How do I get my partner to stop verbally abusing me?

Every time my partner gets angry for anything, she takes it out on me. Nothing I do is right, and once she's mad, she calls me all kinds of names and is verbally abusive. She says it isn’t abuse, it’s just angry verbal bashing, and that it’s different. It gets worse each time. The names are very vulgar now.

Katrina  Whitehead MA, LPCC
Katrina Whitehead MA, LPCC
To provide hope and healing to individuals

I’m glad that you are reaching out for help. What you are going though sounds overwhelming and  exhausting. Here is a link that talks about the signs of an abuse relationship if you are questioning  whether or not you are experiencing an abusive relationship https://www.helpguide.org/articles/abuse/domestic-violence-and-abuse.htm

This maybe a lot of information to take in so if you feel overwhelmed I would encourage you to talk to a therapist.  Also every state has a domestic non-profit that can assist you with support or resources. If you are struggling to find one in your area I can help you. They can help you safety plan and give additional information that might be of assistance.  

In abusive relationships, unfortunately there is nothing you can do to change your partners behavior. It is up to her to make that decision.  A lot of time in abusive relationships  asserting  your boundaries can put you at risk for more abuse. I would encourage you to use your gut in this situation because you know your relationship better then anyone else.  The best thing for you to do is to keep yourself emotionally and physically safe. I would encourage against couples counseling because it can also become unsafe in an abusive relationship. You are making a big step in looking for help.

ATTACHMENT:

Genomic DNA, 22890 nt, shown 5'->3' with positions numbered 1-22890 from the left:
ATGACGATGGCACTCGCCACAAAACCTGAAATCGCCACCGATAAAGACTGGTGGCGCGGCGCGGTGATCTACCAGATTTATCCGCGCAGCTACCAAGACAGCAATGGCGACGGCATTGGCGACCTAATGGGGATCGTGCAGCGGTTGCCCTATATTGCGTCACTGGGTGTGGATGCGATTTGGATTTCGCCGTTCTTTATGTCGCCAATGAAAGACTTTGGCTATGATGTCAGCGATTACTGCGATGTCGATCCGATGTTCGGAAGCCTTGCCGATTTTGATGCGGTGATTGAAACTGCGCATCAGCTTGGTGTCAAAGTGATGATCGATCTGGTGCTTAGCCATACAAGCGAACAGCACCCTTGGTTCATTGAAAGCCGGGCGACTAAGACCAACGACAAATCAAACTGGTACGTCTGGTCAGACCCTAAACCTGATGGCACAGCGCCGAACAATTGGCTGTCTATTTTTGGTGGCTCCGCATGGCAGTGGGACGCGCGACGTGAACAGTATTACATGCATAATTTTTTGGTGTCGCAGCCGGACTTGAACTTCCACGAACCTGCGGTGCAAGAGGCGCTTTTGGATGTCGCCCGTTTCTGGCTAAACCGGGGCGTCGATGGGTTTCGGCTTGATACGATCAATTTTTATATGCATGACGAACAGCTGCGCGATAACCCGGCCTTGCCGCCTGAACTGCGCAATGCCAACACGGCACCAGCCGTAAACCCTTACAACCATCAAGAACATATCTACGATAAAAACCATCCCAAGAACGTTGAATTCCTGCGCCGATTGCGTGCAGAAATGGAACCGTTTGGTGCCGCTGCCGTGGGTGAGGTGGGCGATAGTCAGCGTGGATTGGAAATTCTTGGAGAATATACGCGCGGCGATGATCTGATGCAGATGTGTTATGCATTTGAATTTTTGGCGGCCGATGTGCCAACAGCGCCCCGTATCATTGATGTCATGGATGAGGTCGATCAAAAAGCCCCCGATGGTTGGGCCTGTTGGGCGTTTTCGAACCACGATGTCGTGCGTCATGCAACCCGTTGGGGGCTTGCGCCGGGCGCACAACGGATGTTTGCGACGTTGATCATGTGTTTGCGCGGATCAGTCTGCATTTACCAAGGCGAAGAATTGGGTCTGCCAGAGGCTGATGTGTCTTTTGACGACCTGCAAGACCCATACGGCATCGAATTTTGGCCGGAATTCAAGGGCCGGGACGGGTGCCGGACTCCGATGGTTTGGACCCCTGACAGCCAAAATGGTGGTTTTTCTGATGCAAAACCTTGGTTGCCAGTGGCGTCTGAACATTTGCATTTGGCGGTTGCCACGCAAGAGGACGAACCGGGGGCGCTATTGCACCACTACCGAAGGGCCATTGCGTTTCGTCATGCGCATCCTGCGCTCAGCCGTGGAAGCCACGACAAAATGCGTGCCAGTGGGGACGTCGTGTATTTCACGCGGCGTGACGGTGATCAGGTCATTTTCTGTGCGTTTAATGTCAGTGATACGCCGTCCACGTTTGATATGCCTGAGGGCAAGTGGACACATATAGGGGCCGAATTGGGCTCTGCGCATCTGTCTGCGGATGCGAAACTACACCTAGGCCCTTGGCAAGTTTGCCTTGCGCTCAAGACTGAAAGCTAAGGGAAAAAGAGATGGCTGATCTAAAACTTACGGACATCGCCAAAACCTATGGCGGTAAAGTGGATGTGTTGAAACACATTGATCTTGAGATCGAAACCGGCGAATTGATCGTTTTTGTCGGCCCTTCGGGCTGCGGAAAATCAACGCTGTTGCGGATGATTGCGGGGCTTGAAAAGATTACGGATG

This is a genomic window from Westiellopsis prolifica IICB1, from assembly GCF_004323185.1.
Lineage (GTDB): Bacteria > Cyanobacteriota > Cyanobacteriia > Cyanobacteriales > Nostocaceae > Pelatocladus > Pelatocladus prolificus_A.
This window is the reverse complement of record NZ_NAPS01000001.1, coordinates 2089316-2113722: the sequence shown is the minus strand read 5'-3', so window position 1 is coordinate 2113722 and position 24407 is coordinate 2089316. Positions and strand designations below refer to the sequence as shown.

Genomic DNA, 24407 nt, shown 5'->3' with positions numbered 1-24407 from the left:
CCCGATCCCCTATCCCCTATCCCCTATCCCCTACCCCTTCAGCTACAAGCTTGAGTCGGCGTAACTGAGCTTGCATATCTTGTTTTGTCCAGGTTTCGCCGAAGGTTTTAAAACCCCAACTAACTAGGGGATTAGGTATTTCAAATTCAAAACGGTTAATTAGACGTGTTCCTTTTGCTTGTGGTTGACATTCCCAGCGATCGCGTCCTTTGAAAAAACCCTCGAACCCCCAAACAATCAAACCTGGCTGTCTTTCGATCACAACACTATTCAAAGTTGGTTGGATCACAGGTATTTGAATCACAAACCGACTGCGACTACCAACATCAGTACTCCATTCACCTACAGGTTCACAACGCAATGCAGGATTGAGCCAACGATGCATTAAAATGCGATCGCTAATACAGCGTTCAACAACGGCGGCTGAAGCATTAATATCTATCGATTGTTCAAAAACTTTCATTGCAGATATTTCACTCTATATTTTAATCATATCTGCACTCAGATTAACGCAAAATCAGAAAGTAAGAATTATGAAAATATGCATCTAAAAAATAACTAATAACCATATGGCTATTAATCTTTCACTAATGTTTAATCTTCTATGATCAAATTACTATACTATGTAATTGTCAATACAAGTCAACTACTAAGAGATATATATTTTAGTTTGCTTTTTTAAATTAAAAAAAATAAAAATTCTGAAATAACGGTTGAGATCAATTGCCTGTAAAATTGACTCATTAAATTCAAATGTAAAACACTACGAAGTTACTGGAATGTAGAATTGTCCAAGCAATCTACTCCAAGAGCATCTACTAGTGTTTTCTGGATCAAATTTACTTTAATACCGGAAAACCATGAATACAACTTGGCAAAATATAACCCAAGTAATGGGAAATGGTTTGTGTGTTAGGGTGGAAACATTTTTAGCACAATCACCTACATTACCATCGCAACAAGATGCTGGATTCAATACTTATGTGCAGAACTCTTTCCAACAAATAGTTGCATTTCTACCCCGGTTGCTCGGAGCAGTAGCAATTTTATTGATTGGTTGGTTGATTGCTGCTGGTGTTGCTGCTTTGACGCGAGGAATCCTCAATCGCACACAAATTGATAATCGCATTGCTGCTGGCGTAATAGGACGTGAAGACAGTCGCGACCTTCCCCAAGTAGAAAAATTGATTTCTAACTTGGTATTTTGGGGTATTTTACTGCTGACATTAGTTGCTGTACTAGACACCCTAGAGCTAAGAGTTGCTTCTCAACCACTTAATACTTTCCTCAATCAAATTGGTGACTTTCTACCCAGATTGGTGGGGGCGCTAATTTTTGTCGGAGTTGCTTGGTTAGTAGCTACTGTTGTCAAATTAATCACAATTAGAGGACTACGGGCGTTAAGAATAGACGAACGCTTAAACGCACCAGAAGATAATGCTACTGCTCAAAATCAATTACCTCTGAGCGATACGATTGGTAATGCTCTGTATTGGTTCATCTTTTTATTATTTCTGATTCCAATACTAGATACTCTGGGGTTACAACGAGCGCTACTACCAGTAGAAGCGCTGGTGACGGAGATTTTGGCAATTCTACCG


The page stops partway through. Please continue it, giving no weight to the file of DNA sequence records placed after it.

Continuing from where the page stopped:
The information above is intended as general information...  (more)The information above is intended as general information based on minimal information, and does not constitute health care advice. This information does not constitute communication with a counselor/therapist nor does it create a therapist-client relationship nor any of the privileges that relationship may provide. If you are currently feeling suicidal or are in crisis, call 911 or proceed to your local emergency room.
Lauren Ostrowski, MA, LPC, NCC, DCC, CCTP
Lauren Ostrowski, MA, LPC, NCC, DCC, CCTP
I tailor my therapeutic approach to each client's strengths and goals

One thing you could try is to talk to your partner when she's not angry about the following:

  • If she's angry, maybe she can talk with you about what she is angry about rather than calling you names.
  • If she gets angry and then calms down a little while later, maybe one of you can take a timeout in the discussion and set a time when you will come back to it.
  • Discuss what it is that you find acceptable for you to do during an argument
  • Discuss what it is that you find unacceptable for you to do during an argument
  • Discuss what is acceptable for her to do during an argument
  • Discuss what is on acceptable for her to do during an argument
  • Your partner can answer the same questions related to herself and you.

I can't emphasize enough how important it is to have this discussion when there is not an argument going on. Perhaps you could mention that you would like to talk about something that is really important and see if the current time is a good time. If not, consider when in the next 24 to 48 hours would be a good time.

It may also be helpful to discuss these ideas with a local therapist. The therapist may also be able to help both of you figure out where the anger is coming from and where she has learned to react this way.

If it is abuse, it may be even more difficult to have these important discussions. It may be helpful for you to see a local therapist by yourself to assess things like physical and emotional safety.

The information above is intended as general information...  (more)The information above is intended as general information based on minimal information, and does not constitute health care advice. This information does not constitute communication with a counselor/therapist nor does it create a therapist-client relationship nor any of the privileges that relationship may provide. If you are currently feeling suicidal, as if you want to hurt or kill yourself or someone else, or are in crisis, call 800-273-8255 (24 hours a day, 7 days a week), call 911, or proceed to your local emergency room.

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